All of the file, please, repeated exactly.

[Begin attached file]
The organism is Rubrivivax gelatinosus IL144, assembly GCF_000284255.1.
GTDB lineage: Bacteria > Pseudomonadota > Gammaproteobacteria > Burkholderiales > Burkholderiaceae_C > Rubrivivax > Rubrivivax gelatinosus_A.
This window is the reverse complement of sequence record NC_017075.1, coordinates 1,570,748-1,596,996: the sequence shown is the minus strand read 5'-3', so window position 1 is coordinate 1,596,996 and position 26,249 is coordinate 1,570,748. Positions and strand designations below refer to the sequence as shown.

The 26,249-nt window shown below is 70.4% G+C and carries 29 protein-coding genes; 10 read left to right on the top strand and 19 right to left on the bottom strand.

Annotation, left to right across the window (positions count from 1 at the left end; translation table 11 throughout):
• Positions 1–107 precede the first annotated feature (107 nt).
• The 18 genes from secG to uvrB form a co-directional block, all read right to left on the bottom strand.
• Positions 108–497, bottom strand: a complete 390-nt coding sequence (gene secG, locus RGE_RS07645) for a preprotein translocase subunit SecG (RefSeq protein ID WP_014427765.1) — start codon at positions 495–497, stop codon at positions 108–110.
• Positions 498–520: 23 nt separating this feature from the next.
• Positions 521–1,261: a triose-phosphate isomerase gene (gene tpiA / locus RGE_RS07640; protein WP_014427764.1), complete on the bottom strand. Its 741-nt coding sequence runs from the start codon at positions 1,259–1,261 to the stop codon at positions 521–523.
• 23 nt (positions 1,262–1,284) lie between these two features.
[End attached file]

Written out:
The organism is Rubrivivax gelatinosus IL144, assembly GCF_000284255.1.
GTDB lineage: Bacteria > Pseudomonadota > Gammaproteobacteria > Burkholderiales > Burkholderiaceae_C > Rubrivivax > Rubrivivax gelatinosus_A.
This window is the reverse complement of sequence record NC_017075.1, coordinates 1,570,748-1,596,996: the sequence shown is the minus strand read 5'-3', so window position 1 is coordinate 1,596,996 and position 26,249 is coordinate 1,570,748. Positions and strand designations below refer to the sequence as shown.

The 26,249-nt window shown below is 70.4% G+C and carries 29 protein-coding genes; 10 read left to right on the top strand and 19 right to left on the bottom strand.

Annotation, left to right across the window (positions count from 1 at the left end; translation table 11 throughout):
• Positions 1–107 precede the first annotated feature (107 nt).
• The 18 genes from secG to uvrB form a co-directional block, all read right to left on the bottom strand.
• Positions 108–497, bottom strand: a complete 390-nt coding sequence (gene secG, locus RGE_RS07645) for a preprotein translocase subunit SecG (RefSeq protein ID WP_014427765.1) — start codon at positions 495–497, stop codon at positions 108–110.
• Positions 498–520: 23 nt separating this feature from the next.
• Positions 521–1,261: a triose-phosphate isomerase gene (gene tpiA / locus RGE_RS07640; protein WP_014427764.1), complete on the bottom strand. Its 741-nt coding sequence runs from the start codon at positions 1,259–1,261 to the stop codon at positions 521–523.
• 23 nt (positions 1,262–1,284) lie between these two features.